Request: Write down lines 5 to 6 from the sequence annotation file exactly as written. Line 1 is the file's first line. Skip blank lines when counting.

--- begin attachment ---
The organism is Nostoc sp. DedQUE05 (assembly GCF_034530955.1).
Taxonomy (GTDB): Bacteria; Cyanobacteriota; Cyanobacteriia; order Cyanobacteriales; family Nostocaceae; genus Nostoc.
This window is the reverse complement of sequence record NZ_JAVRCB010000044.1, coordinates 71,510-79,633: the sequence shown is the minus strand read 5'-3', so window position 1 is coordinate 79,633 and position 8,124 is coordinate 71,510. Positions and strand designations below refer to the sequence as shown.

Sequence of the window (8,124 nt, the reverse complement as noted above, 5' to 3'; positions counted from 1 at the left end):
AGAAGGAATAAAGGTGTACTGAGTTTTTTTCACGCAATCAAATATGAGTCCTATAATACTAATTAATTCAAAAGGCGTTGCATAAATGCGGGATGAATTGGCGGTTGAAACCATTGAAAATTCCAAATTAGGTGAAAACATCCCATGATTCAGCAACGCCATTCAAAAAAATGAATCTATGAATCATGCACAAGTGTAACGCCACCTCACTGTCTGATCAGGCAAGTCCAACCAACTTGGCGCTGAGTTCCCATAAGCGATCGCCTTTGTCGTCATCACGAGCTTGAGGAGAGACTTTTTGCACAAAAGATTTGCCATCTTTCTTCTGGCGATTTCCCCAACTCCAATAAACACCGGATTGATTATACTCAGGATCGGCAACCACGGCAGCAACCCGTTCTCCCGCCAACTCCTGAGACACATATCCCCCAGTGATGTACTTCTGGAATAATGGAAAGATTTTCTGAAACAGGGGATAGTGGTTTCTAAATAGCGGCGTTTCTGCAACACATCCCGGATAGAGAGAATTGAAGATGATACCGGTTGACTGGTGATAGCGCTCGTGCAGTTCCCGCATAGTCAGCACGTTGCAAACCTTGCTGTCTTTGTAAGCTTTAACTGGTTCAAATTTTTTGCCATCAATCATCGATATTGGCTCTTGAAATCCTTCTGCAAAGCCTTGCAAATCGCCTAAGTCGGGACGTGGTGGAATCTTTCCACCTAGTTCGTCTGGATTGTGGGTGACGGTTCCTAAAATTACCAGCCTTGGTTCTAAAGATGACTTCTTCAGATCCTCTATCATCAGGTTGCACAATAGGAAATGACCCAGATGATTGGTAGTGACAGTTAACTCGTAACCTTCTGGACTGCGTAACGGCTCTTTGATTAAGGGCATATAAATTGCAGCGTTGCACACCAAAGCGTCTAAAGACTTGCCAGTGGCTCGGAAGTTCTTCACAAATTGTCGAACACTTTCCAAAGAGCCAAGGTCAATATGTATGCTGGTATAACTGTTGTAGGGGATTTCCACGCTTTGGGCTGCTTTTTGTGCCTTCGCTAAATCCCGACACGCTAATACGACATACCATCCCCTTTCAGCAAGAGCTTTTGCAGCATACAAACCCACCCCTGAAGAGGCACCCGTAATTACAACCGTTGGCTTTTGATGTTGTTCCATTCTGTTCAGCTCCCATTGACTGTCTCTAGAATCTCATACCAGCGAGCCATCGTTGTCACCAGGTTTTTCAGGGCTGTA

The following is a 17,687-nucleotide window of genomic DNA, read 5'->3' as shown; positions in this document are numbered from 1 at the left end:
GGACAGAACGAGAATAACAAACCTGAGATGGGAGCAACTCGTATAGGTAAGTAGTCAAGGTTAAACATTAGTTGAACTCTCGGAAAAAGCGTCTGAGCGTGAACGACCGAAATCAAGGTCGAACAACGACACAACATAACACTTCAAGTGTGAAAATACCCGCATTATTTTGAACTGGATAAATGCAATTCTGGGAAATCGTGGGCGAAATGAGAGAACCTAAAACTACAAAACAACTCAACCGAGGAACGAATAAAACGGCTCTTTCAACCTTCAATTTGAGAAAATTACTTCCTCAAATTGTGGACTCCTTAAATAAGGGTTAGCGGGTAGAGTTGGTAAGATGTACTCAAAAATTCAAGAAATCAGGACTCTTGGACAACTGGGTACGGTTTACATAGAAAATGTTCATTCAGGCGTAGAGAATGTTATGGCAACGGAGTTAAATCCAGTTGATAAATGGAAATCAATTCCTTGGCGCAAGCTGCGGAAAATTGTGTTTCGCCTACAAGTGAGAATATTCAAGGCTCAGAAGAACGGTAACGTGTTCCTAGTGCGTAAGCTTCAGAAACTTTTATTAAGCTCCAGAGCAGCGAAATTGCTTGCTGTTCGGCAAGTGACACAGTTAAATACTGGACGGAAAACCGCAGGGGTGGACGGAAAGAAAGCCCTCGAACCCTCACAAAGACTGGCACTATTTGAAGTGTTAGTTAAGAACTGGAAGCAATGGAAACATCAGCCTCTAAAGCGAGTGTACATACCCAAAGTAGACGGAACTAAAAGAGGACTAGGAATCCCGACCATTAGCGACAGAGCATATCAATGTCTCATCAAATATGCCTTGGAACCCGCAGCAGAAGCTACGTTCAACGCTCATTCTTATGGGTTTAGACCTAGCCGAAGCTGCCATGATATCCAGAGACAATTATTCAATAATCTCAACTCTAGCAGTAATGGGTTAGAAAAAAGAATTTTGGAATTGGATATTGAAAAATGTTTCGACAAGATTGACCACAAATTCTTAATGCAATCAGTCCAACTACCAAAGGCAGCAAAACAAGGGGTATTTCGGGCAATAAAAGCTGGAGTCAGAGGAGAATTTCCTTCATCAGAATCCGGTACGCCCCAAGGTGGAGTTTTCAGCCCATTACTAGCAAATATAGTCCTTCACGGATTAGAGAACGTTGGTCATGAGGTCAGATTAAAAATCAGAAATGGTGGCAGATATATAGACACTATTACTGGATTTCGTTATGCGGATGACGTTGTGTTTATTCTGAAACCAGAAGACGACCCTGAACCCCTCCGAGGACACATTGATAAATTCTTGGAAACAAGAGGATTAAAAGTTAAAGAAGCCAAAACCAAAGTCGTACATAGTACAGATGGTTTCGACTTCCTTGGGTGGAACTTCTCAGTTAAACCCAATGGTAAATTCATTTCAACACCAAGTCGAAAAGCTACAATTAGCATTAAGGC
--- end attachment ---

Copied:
AGAAGGAATAAAGGTGTACTGAGTTTTTTTCACGCAATCAAATATGAGTCCTATAATACTAATTAATTCAAAAGGCGTTGCATAAATGCGGGATGAATTGGCGGTTGAAACCATTGAAAATTCCAAATTAGGTGAAAACATCCCATGATTCAGCAACGCCATTCAAAAAAATGAATCTATGAATCATGCACAAGTGTAACGCCACCTCACTGTCTGATCAGGCAAGTCCAACCAACTTGGCGCTGAGTTCCCATAAGCGATCGCCTTTGTCGTCATCACGAGCTTGAGGAGAGACTTTTTGCACAAAAGATTTGCCATCTTTCTTCTGGCGATTTCCCCAACTCCAATAAACACCGGATTGATTATACTCAGGATCGGCAACCACGGCAGCAACCCGTTCTCCCGCCAACTCCTGAGACACATATCCCCCAGTGATGTACTTCTGGAATAATGGAAAGATTTTCTGAAACAGGGGATAGTGGTTTCTAAATAGCGGCGTTTCTGCAACACATCCCGGATAGAGAGAATTGAAGATGATACCGGTTGACTGGTGATAGCGCTCGTGCAGTTCCCGCATAGTCAGCACGTTGCAAACCTTGCTGTCTTTGTAAGCTTTAACTGGTTCAAATTTTTTGCCATCAATCATCGATATTGGCTCTTGAAATCCTTCTGCAAAGCCTTGCAAATCGCCTAAGTCGGGACGTGGTGGAATCTTTCCACCTAGTTCGTCTGGATTGTGGGTGACGGTTCCTAAAATTACCAGCCTTGGTTCTAAAGATGACTTCTTCAGATCCTCTATCATCAGGTTGCACAATAGGAAATGACCCAGATGATTGGTAGTGACAGTTAACTCGTAACCTTCTGGACTGCGTAACGGCTCTTTGATTAAGGGCATATAAATTGCAGCGTTGCACACCAAAGCGTCTAAAGACTTGCCAGTGGCTCGGAAGTTCTTCACAAATTGTCGAACACTTTCCAAAGAGCCAAGGTCAATATGTATGCTGGTATAACTGTTGTAGGGGATTTCCACGCTTTGGGCTGCTTTTTGTGCCTTCGCTAAATCCCGACACGCTAATACGACATACCATCCCCTTTCAGCAAGAGCTTTTGCAGCATACAAACCCACCCCTGAAGAGGCACCCGTAATTACAACCGTTGGCTTTTGATGTTGTTCCATTCTGTTCAGCTCCCATTGACTGTCTCTAGAATCTCATACCAGCGAGCCATCGTTGTCACCAGGTTTTTCAGGGCTGTA

The following is a 17,687-nucleotide window of genomic DNA, read 5'->3' as shown; positions in this document are numbered from 1 at the left end: